Foreword to online edition of history of the Mahurangi
That he wrote, and beautifully wrote, the foreword for his own book, was utterly typical of Dr Ronald H Locker.
After all, he wrote his own funeral service, complete with eulogy. But rather than egocentricity, it reflected the exceptional self-reliance that was the hallmark of the man, and a determination to not leave his soon-to-be widow, Sue, with the burden of organising the event. So Ron conducted his funeral via a tape recording, complete with perfectly timed breaks for the live orchestra in which he had played with Sue, and from which cancer had then only recently succeeded in forcing him to retire. His eloquence spilt tears of pathos and of laughter; it was Locker-the-spellbinding-lecturer at his best.
Locker’s self-reliance sometimes came at an unintended cost to those closest to him. Such as when he insisted to the helicopter pilot who was evacuating trampers cut off by flooding whilst attempting to traverse the Southern Alps, that ‘they’ were fine, and didn’t need the spare seat on offer. The sound of Sue’s heart sinking was deafening to everybody but her husband, as she wondered if she had the strength to endure the wait for rivers to recede, in the miserably wet and cold conditions. But rather than callousness, it was more likely that Aspergers was the cause of Locker’s lapses in empathy.
Locker wrote his history of the Mahurangi on an Amstrad word processor, completing the job twenty years ago this year, just as Netscape’s browser was bringing the World Wide Web to the people. But even seven years later, when his work was finally published, only a third of folk in the developed world had even dial-up internet access. Had internet access in Aotearoa in 1994 been anywhere close to today’s four-out-of-five households, it is probable that the rational Ronald Locker would have eschewed print, and published his work himself online—he hated waste and would have been appalled at the liberal use of artistic white space in the layout in the printed work. That, however, was not a battle that the editorial team, led by John Male, was about to let Locker win, even posthumously—Ron could be his own worst enemy, and his friends and supporters were determined to do him proud by having the book’s layout designed professionally. That the designer’s name does not appear anywhere is another story, but there is reason to believe that despite herself she would have found the finished work almost to her exacting standards.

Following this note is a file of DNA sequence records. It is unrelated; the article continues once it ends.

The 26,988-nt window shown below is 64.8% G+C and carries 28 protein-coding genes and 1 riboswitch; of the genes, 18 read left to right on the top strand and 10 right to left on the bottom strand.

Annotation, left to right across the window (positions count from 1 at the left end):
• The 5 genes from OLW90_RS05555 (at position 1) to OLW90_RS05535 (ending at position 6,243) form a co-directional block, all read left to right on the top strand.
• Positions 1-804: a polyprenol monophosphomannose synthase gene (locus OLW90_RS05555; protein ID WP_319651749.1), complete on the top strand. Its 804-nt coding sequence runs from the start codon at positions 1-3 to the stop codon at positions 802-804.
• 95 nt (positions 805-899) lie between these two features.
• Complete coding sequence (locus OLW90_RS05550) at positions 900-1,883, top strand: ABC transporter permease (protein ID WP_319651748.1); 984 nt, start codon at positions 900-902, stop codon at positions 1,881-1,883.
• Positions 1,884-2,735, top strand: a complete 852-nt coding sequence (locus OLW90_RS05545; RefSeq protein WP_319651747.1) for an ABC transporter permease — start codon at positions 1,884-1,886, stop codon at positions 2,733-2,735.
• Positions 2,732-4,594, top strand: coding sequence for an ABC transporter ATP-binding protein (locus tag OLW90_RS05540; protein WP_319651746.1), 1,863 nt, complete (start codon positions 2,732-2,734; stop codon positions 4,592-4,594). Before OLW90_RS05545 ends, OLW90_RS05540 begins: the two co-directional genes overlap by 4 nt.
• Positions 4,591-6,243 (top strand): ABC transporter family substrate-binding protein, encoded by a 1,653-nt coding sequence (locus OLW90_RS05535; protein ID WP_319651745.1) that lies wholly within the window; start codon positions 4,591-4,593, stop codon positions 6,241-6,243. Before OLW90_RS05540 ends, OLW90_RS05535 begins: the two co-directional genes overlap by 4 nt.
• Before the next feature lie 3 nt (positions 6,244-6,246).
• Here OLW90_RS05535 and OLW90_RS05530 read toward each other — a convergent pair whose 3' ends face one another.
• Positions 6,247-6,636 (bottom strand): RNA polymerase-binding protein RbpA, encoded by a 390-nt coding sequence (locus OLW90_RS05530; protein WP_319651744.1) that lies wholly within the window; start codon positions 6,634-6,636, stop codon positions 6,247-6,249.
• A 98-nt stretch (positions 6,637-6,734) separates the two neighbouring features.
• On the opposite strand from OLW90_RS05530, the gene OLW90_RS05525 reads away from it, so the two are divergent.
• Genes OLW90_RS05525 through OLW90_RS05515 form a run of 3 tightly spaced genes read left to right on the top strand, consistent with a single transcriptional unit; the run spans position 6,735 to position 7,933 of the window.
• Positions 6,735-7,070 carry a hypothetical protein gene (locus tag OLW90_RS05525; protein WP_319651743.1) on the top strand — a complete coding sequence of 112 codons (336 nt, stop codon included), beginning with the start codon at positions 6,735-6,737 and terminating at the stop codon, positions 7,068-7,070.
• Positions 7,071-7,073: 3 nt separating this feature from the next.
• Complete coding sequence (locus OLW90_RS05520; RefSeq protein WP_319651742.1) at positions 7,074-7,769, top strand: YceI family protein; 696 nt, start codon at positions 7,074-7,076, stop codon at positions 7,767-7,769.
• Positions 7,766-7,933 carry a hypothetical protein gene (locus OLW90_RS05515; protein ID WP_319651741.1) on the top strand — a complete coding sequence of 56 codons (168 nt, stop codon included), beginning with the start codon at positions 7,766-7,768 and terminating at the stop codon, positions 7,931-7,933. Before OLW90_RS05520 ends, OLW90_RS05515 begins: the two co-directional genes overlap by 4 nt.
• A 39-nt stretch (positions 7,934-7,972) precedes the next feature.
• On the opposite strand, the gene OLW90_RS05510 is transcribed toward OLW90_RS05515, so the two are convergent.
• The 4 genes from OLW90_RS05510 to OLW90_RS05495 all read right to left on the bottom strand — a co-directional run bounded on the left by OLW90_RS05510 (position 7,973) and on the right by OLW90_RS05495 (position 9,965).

The first edition of 1000 copies of Jade River : A History of the Mahurangi sold out in six months, but rather than reprint, a second edition was published, to enable errors that had come to light to be corrected. One of the more egregious, to a maritime audience, was swiftly spotted by Alan Brimblecombe, whose steamboat Zeltic bore a symbolic cargo of boxes of books up the Mahurangi River to Warkworth as part of the book launch. A poor quality image, only possibly of the steamship Omana, of 2550 gross tonnage, was mistakenly published in place of the 83-ton steamboat of the same name. The second edition bore instead a fine Tudor Collins image of the ‘Mahurangi’ Omana, kindly supplied by his nephew Brian. Two further Tudor Collins aerial images, one taken from Kingsford-Smith’s Southern Cross, graced the endpapers, which in the first edition were left plain.
The 1000 second-edition copies sold quickly at first, but then more slowly, managing to satisfy demand for a further decade. Had 2000 copies been printed at the outset, the then Friends of the Mahurangi might have made a useful profit from the publication, but the two shorter print runs were only made possible by donations and bequests—a latter, by Iraihi ‘Girlie’ Kataraina Paul née Sullivan, was pivotal in even allowing the project to be contemplated, and another, by Mahurangi Action founding member Wilfred ‘Wilf’ John Davy Allan, for $2000, invaluable towards the book’s eventual, shoestring, $38 000, cost of publication. Given the option of publishing online, a third printed edition is unconscionable, even if a substantial bequest was to suddenly materialise. The consequences of continuing to dump waste carbon dioxide into the atmosphere are now all-too apparent, and Mahurangi Action is barely scratching the surface of what needs to be done to render the catchment more resilient to the increasingly extreme weather events that will wash soil from where it is needed into the harbour, where it is not. Ironically, Ronald Locker the scientist, despite being aware of the work of Professor T F W ‘Sandy’ Harris, resisted concerns that his beloved Mahurangi was choking on its sediment intake. It is probable, however, that Locker, already gravely ill by then, lacked the stamina to embrace the unwelcome message contained in Professor Harris’ paper: The Mahurangi System, 1993. In any event, it wasn’t until 2004 that the regional council sounded the alarm; that ten years of monitoring had revealed that the harbour’s benthic communities were stressed to the extent that, in some areas studied, cockles and horse mussels had ceased to reproduce. The culprit strongly indicated: The harbour’s elevated sediment accumulation rate. So, even if some devotee of the Mahurangi was of a mind to bequeath the cause $100 000, or part thereof, it would go to projects such as those that would see many more trees protecting much more of its sublime landscape, than to the printing of a third edition.
Publisher’s note One of the many beauties of online publishing, in addition to being considerably less costly, particularly to the climate, is that further subediting is possible, including the opportunity to use macrons on those Māori vowels requiring them. An enormous online utility, of course, is the ability to link.